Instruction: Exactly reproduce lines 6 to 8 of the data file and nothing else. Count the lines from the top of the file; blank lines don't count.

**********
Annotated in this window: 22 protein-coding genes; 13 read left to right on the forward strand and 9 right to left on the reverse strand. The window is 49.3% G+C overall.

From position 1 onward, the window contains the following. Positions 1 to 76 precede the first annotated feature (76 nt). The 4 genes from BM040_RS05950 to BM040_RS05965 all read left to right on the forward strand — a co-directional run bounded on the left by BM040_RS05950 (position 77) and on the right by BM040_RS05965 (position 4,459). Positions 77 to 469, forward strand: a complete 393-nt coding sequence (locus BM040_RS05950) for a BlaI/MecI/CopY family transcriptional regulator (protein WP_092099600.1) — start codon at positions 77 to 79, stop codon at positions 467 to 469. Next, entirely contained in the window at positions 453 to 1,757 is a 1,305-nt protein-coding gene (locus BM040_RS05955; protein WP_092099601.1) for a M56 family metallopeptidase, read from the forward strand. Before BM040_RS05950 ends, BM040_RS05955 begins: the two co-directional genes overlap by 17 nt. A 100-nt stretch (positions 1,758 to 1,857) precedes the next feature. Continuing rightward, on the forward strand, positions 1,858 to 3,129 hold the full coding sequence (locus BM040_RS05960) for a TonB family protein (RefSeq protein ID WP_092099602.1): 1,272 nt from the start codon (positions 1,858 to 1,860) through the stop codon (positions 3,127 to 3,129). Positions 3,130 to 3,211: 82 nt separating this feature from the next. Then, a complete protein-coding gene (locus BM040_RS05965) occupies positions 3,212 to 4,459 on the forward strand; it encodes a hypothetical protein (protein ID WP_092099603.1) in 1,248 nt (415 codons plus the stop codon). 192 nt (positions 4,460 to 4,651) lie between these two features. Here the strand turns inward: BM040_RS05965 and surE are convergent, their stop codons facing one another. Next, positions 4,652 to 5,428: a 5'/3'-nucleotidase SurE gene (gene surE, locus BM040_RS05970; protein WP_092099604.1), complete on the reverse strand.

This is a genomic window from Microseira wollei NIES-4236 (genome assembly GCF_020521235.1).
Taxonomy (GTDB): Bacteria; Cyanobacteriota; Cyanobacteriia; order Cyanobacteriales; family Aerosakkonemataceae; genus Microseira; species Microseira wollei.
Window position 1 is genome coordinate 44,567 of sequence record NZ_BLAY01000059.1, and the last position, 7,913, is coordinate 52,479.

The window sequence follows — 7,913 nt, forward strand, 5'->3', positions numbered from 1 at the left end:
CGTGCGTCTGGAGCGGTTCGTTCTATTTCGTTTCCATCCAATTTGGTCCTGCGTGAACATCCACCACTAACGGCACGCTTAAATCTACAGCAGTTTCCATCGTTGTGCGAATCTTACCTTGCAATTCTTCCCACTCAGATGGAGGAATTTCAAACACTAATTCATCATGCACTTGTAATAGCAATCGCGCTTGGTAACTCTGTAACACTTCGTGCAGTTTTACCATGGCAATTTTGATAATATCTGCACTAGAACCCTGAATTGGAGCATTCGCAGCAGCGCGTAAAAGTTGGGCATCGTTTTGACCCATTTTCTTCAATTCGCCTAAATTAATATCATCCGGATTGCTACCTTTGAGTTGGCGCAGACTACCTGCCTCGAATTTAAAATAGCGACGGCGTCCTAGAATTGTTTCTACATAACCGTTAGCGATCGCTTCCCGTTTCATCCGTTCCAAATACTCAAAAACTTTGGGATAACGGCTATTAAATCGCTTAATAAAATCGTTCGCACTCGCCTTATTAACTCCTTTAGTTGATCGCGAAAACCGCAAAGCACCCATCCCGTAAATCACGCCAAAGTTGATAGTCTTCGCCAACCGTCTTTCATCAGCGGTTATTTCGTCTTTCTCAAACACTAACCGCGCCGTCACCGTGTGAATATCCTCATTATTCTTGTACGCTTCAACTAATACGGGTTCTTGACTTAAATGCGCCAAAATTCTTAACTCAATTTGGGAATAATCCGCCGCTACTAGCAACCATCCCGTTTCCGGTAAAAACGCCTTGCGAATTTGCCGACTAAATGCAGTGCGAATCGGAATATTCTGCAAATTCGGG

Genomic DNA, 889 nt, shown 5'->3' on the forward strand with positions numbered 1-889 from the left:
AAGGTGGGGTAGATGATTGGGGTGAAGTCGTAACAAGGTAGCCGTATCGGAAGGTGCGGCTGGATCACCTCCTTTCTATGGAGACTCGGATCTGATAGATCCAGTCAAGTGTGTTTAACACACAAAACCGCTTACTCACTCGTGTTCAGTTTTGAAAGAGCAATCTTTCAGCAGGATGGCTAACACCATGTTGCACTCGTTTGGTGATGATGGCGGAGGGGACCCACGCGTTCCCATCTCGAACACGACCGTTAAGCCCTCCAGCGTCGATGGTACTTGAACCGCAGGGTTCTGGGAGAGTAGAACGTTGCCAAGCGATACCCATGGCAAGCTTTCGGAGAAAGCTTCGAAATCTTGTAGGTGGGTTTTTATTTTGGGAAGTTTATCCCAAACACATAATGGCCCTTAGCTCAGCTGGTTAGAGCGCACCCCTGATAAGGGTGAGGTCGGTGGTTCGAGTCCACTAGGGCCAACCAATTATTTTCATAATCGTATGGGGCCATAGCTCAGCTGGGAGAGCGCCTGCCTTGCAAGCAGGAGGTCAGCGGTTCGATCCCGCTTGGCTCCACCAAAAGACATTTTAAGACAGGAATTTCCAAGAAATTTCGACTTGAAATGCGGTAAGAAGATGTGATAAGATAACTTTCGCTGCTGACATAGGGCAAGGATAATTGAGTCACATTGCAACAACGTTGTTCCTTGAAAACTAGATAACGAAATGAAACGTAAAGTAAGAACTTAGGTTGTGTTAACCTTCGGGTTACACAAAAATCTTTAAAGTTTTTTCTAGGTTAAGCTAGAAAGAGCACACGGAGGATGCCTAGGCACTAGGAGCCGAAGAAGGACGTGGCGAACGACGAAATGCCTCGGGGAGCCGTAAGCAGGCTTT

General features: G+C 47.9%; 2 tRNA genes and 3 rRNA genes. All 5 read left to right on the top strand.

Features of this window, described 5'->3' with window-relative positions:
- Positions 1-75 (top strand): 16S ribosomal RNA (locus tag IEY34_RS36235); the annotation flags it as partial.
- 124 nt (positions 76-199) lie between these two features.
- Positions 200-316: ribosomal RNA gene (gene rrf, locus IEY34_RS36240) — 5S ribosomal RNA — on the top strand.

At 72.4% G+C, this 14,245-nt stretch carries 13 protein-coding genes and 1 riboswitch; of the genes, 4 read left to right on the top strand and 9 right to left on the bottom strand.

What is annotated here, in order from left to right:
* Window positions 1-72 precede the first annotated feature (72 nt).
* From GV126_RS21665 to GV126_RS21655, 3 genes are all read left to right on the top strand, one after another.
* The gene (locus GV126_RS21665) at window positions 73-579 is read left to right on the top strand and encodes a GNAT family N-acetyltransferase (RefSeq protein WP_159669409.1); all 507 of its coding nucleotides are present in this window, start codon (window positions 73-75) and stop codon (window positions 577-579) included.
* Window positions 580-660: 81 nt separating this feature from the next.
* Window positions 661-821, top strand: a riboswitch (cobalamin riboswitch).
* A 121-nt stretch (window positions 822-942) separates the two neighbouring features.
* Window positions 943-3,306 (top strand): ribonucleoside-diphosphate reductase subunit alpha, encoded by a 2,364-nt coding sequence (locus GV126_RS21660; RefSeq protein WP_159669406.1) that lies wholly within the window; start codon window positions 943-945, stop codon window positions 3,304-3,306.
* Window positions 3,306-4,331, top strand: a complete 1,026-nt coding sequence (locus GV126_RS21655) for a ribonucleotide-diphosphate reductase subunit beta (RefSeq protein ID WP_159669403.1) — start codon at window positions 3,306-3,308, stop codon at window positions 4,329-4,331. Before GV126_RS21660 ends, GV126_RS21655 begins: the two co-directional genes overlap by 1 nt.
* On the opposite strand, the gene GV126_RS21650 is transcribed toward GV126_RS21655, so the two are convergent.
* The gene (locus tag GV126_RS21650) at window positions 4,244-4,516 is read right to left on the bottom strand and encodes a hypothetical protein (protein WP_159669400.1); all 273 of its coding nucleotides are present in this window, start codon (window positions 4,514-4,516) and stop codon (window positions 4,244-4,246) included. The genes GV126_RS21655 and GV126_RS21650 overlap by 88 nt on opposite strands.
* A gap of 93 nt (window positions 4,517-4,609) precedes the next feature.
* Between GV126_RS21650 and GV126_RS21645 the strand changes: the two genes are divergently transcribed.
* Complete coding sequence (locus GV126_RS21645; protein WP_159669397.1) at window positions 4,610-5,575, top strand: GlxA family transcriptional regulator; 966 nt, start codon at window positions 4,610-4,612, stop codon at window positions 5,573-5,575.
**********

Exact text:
The window sequence follows — 7,913 nt, forward strand, 5'->3', positions numbered from 1 at the left end:
CGTGCGTCTGGAGCGGTTCGTTCTATTTCGTTTCCATCCAATTTGGTCCTGCGTGAACATCCACCACTAACGGCACGCTTAAATCTACAGCAGTTTCCATCGTTGTGCGAATCTTACCTTGCAATTCTTCCCACTCAGATGGAGGAATTTCAAACACTAATTCATCATGCACTTGTAATAGCAATCGCGCTTGGTAACTCTGTAACACTTCGTGCAGTTTTACCATGGCAATTTTGATAATATCTGCACTAGAACCCTGAATTGGAGCATTCGCAGCAGCGCGTAAAAGTTGGGCATCGTTTTGACCCATTTTCTTCAATTCGCCTAAATTAATATCATCCGGATTGCTACCTTTGAGTTGGCGCAGACTACCTGCCTCGAATTTAAAATAGCGACGGCGTCCTAGAATTGTTTCTACATAACCGTTAGCGATCGCTTCCCGTTTCATCCGTTCCAAATACTCAAAAACTTTGGGATAACGGCTATTAAATCGCTTAATAAAATCGTTCGCACTCGCCTTATTAACTCCTTTAGTTGATCGCGAAAACCGCAAAGCACCCATCCCGTAAATCACGCCAAAGTTGATAGTCTTCGCCAACCGTCTTTCATCAGCGGTTATTTCGTCTTTCTCAAACACTAACCGCGCCGTCACCGTGTGAATATCCTCATTATTCTTGTACGCTTCAACTAATACGGGTTCTTGACTTAAATGCGCCAAAATTCTTAACTCAATTTGGGAATAATCCGCCGCTACTAGCAACCATCCCGTTTCCGGTAAAAACGCCTTGCGAATTTGCCGACTAAATGCAGTGCGAATCGGAATATTCTGCAAATTCGGG

Genomic DNA, 889 nt, shown 5'->3' on the forward strand with positions numbered 1-889 from the left: